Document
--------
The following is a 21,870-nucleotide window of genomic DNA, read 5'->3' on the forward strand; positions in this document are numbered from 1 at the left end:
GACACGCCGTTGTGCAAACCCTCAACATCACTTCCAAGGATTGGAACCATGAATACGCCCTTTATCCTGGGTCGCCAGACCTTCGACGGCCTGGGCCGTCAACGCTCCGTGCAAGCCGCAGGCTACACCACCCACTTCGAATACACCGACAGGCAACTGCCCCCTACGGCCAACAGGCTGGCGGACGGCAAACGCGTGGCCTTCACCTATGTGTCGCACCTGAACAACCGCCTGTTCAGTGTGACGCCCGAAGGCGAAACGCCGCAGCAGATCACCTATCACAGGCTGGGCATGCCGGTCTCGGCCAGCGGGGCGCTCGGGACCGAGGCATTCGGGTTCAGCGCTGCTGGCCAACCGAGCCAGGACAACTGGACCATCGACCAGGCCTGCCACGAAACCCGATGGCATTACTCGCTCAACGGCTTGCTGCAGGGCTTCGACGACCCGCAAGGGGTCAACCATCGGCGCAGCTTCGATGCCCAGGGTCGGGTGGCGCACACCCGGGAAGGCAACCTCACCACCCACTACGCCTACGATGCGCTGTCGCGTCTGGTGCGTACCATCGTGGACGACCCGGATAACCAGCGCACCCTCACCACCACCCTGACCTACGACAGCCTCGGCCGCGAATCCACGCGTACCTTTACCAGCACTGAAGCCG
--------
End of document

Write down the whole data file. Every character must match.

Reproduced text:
The following is a 21,870-nucleotide window of genomic DNA, read 5'->3' on the forward strand; positions in this document are numbered from 1 at the left end:
GACACGCCGTTGTGCAAACCCTCAACATCACTTCCAAGGATTGGAACCATGAATACGCCCTTTATCCTGGGTCGCCAGACCTTCGACGGCCTGGGCCGTCAACGCTCCGTGCAAGCCGCAGGCTACACCACCCACTTCGAATACACCGACAGGCAACTGCCCCCTACGGCCAACAGGCTGGCGGACGGCAAACGCGTGGCCTTCACCTATGTGTCGCACCTGAACAACCGCCTGTTCAGTGTGACGCCCGAAGGCGAAACGCCGCAGCAGATCACCTATCACAGGCTGGGCATGCCGGTCTCGGCCAGCGGGGCGCTCGGGACCGAGGCATTCGGGTTCAGCGCTGCTGGCCAACCGAGCCAGGACAACTGGACCATCGACCAGGCCTGCCACGAAACCCGATGGCATTACTCGCTCAACGGCTTGCTGCAGGGCTTCGACGACCCGCAAGGGGTCAACCATCGGCGCAGCTTCGATGCCCAGGGTCGGGTGGCGCACACCCGGGAAGGCAACCTCACCACCCACTACGCCTACGATGCGCTGTCGCGTCTGGTGCGTACCATCGTGGACGACCCGGATAACCAGCGCACCCTCACCACCACCCTGACCTACGACAGCCTCGGCCGCGAATCCACGCGTACCTTTACCAGCACTGAAGCCG